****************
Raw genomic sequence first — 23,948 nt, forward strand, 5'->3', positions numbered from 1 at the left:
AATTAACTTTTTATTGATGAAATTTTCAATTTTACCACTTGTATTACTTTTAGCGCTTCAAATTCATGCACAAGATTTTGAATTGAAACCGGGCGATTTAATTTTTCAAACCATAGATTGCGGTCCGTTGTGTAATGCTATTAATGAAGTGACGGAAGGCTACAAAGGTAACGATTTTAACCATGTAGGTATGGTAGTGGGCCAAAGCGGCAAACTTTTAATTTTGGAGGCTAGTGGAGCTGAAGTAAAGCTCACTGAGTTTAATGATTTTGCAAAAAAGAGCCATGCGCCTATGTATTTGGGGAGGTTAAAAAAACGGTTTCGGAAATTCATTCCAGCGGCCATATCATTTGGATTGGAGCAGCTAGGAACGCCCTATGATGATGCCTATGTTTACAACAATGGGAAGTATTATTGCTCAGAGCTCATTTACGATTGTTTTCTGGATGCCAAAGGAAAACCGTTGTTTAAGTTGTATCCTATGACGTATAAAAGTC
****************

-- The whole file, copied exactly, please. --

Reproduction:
Raw genomic sequence first — 23,948 nt, forward strand, 5'->3', positions numbered from 1 at the left:
AATTAACTTTTTATTGATGAAATTTTCAATTTTACCACTTGTATTACTTTTAGCGCTTCAAATTCATGCACAAGATTTTGAATTGAAACCGGGCGATTTAATTTTTCAAACCATAGATTGCGGTCCGTTGTGTAATGCTATTAATGAAGTGACGGAAGGCTACAAAGGTAACGATTTTAACCATGTAGGTATGGTAGTGGGCCAAAGCGGCAAACTTTTAATTTTGGAGGCTAGTGGAGCTGAAGTAAAGCTCACTGAGTTTAATGATTTTGCAAAAAAGAGCCATGCGCCTATGTATTTGGGGAGGTTAAAAAAACGGTTTCGGAAATTCATTCCAGCGGCCATATCATTTGGATTGGAGCAGCTAGGAACGCCCTATGATGATGCCTATGTTTACAACAATGGGAAGTATTATTGCTCAGAGCTCATTTACGATTGTTTTCTGGATGCCAAAGGAAAACCGTTGTTTAAGTTGTATCCTATGACGTATAAAAGTC